At Boksoondoga brewery in South Korea, makgeolli — an alcoholic fermented rice beverage that’s milky, effervescent, tangy, and sweet — is hand-brewed with a lot of tender loving care. As owner Park Bok-soon enters her brewery’s fermentation room, she greets the onggi pots with a friendly “Hey guys, how have you been?” and is answered by the slight pitter patter of bubbling, fermenting rice. This is just one example of how she treats her product with respect. “Treat even a single grain of rice as precious,” she mutters as her partner pours the grains into a bowl.
Park starts her day hand-washing local rice 10 times before she steams it al dente. The rice is left to cool while she readies the nuruk, or fermentation starter. For the nuruk, wheat flour is fermented for 20 days, and pressed firmly into a square shape that holds together like a cake. Once the nuruk cake, is ready, it heads to a humidity and temperature controlled room where it can flower and produce the bacteria necessary to make makgeolli. “It has a direct influence on taste,” explains Park. “It’s very hard to get the nuruk to flower, so a lot of people use artificial bacteria.” The starter stays in the nuruk room for 15 days before it’s mixed with the cooled rice and water. Then, the entire mixture is added to enormous onggi pots and left to ferment for 15 to 20 days.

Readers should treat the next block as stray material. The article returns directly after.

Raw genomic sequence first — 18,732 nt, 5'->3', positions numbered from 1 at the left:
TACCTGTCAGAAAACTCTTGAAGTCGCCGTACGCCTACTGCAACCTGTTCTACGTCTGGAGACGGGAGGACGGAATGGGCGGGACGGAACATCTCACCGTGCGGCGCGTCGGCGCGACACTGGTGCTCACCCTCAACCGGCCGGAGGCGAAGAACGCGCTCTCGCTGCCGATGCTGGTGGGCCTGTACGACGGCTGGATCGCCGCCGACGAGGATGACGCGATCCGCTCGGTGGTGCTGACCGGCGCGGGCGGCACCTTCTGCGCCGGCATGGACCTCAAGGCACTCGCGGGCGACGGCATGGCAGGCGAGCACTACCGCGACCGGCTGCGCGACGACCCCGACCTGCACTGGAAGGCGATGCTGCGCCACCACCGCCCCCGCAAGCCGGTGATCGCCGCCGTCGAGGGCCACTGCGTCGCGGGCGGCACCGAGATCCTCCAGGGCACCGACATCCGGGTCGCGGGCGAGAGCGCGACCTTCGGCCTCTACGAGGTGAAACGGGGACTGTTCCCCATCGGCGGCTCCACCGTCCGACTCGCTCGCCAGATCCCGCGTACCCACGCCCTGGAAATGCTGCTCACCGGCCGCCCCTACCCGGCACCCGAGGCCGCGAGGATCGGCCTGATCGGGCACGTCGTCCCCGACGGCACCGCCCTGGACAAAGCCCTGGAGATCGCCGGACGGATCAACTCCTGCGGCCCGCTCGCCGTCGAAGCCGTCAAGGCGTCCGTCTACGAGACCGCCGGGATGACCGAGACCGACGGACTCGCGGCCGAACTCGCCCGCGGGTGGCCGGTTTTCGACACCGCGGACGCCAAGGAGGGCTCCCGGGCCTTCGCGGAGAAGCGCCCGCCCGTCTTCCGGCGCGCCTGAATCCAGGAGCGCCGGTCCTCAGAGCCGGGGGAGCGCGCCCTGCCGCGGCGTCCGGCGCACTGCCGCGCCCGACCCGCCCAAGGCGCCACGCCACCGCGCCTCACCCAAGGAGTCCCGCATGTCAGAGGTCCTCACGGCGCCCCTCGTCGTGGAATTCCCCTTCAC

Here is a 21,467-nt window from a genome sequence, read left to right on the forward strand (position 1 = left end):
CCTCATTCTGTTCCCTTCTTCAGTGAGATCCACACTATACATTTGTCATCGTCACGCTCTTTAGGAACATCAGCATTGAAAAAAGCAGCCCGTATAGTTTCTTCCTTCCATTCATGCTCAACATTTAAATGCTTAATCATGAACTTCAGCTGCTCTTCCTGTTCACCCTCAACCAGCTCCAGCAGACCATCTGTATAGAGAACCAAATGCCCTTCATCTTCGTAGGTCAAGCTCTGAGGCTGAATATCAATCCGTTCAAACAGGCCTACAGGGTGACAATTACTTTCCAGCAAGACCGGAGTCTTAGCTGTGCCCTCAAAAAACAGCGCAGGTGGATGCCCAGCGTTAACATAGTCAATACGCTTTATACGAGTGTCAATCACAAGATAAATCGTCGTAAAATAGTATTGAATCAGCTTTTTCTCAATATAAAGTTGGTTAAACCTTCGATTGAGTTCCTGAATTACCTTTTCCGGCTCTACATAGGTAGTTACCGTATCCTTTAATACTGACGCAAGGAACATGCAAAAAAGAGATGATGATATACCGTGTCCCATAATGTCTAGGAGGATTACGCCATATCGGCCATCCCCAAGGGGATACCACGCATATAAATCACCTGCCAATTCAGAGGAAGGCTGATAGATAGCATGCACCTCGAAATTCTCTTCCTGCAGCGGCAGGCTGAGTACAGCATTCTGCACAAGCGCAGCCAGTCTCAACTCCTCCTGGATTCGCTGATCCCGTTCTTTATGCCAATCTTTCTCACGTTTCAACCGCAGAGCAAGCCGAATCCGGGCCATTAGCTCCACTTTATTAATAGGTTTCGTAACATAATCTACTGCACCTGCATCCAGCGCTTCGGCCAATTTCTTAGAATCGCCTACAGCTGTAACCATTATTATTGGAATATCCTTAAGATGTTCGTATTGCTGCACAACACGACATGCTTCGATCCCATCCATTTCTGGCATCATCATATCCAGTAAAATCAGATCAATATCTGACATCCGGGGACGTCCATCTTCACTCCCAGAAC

Upon entering the fermentation room, the sound of rain hitting pavement can be heard. Except it’s not rain, but the crackling of rice fermenting and bubbling in the pots. After the 15 to 20 day fermentation has finished, the liquid is strained from the rice, and the rice is used as feed for cows, pigs and chickens. The liquid is then mixed with water, bottled, and ready to drink.
“Japan has sake, Europe has wine, but there was no real traditional Korean makgeolli,” says Park. “A lot of love and care go into making makgeolli by hand for it to be delicious”